CD36-dependent regulation of muscle FoxO1 and PDK4 in the PPARδ/β-mediated adaptation to metabolic stress

Zaher Nahlé, Michael Hsieh, Terri Pietka, Chris T. Coburn, Paul A. Grimaldi, Michael Q. Zhang, Debopriya Das, Nada A. Abumrad

Research output: Contribution to journalArticlepeer-review

96 Scopus citations


The transcription factor FoxO1 contributes to the metabolic adaptation to fasting by suppressing muscle oxidation of glucose, sparing it for glucose-dependent tissues. Previously, we reported that FoxO1 activation in C2C12 muscle cells recruits the fatty acid translocase CD36 to the plasma membrane and increases fatty acid uptake and oxidation. This, together with FoxO1 induction of lipoprotein lipase, would promote the reliance on fatty acid utilization characteristic of the fasted muscle. Here, we show that CD36-mediated fatty acid uptake, in turn, up-regulates protein levels and activity of FoxO1 as well as its target PDK4, the negative regulator of glucose oxidation. Increased fatty acid flux or enforced CD36 expression in C 2C12 cells is sufficient to induce FoxO1 and PDK4, whereas CD36 knockdown has opposite effects. In vivo, CD36 loss blunts fasting induction of FoxO1 and PDK4 and the associated suppression of glucose oxidation. Importantly, CD36-dependent regulation of FoxO1 is mediated by the nuclear receptor PPARδ/β. Loss of PPARδ/β phenocopies CD36 deficiency in blunting fasting induction of muscle FoxO1 and PDK4 in vivo. Expression of PPARδ/β in C2C12 cells, like that of CD36, robustly induces FoxO1 and suppresses glucose oxidation, whereas co-expression of a dominant negative PPARδ/β compromises FoxO1 induction. Finally, several PPRE sites were identified in the FoxO1 promoter, which was responsive to PPARδ/β. Agonists of PPARδ/β were sufficient to confer responsiveness and transactivate the heterologous FoxO1 promoter but not in the presence of dominant negative PPARδ/β. Taken together, our findings suggest that CD36-dependent FA activation of PPARδ/β results in the transcriptional regulation of FoxO1 as well as PDK4, recently shown to be a direct PPARδ/β target. FoxO1 in turn can regulate CD36, lipoprotein lipase, and PDK4, reinforcing the action of PPARδ/β to increase muscle reliance on FA. The findings could have implications in the chronic abnormalities of fatty acid metabolism associated with obesity and diabetes.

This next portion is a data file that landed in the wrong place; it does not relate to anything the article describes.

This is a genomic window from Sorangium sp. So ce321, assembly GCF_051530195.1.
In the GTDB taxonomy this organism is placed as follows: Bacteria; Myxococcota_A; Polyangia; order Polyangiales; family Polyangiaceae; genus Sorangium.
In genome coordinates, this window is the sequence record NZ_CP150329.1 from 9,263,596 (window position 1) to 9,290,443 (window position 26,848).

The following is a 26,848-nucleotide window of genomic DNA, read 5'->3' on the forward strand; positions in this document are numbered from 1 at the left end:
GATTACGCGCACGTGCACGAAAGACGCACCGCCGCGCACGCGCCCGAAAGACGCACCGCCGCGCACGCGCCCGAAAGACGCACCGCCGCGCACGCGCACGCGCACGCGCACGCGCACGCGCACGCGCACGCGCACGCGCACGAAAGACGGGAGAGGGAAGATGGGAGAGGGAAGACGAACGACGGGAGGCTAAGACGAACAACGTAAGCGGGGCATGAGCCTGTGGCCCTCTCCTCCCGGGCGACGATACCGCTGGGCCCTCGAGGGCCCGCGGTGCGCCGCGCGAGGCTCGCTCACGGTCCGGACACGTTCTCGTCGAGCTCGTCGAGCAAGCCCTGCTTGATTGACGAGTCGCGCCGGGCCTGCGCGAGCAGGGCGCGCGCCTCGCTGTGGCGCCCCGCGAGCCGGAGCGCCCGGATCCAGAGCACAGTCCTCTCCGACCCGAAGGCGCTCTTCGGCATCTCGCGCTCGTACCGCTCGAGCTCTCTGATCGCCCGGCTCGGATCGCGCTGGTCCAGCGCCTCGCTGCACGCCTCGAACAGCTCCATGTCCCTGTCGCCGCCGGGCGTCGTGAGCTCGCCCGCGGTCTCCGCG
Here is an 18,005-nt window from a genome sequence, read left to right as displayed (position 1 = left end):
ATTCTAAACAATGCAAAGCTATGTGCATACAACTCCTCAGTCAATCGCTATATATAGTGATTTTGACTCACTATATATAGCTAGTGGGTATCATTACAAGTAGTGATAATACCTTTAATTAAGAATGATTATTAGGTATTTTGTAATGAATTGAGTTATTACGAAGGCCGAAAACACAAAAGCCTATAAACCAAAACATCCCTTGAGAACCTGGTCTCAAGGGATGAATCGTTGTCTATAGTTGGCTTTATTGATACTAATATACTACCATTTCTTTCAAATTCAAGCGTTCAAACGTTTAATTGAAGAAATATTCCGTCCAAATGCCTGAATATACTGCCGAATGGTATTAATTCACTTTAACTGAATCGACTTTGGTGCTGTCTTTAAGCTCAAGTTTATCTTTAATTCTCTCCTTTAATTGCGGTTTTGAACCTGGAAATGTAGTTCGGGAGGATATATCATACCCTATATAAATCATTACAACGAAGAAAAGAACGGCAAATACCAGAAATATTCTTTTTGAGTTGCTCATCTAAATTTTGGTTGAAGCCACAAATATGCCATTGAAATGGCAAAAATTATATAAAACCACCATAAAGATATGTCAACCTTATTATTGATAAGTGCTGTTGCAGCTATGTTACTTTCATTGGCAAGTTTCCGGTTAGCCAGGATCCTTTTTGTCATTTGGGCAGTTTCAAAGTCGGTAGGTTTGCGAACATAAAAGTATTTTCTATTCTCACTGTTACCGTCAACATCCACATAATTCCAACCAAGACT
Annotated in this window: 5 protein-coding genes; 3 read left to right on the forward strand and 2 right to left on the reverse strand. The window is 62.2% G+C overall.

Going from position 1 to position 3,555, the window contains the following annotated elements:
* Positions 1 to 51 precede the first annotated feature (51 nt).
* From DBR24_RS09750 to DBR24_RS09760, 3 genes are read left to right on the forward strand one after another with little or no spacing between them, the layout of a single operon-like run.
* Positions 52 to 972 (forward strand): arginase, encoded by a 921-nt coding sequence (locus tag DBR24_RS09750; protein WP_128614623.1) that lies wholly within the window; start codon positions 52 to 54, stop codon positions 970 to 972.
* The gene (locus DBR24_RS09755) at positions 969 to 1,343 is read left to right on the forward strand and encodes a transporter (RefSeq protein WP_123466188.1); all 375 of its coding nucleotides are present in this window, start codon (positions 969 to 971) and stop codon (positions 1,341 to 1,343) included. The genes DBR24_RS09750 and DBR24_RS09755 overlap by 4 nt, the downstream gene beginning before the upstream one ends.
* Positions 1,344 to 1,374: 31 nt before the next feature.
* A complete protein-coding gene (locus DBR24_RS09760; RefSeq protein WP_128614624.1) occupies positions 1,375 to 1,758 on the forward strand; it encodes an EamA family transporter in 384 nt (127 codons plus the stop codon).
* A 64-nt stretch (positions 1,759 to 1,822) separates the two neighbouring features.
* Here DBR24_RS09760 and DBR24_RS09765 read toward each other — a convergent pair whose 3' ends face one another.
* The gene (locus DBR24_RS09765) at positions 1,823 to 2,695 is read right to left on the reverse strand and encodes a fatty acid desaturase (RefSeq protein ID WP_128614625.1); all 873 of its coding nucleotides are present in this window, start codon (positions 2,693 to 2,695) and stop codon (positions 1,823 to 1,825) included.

Original languageEnglish
Pages (from-to)14317-14326
Number of pages10
JournalJournal of Biological Chemistry
Issue number21
StatePublished - May 23 2008


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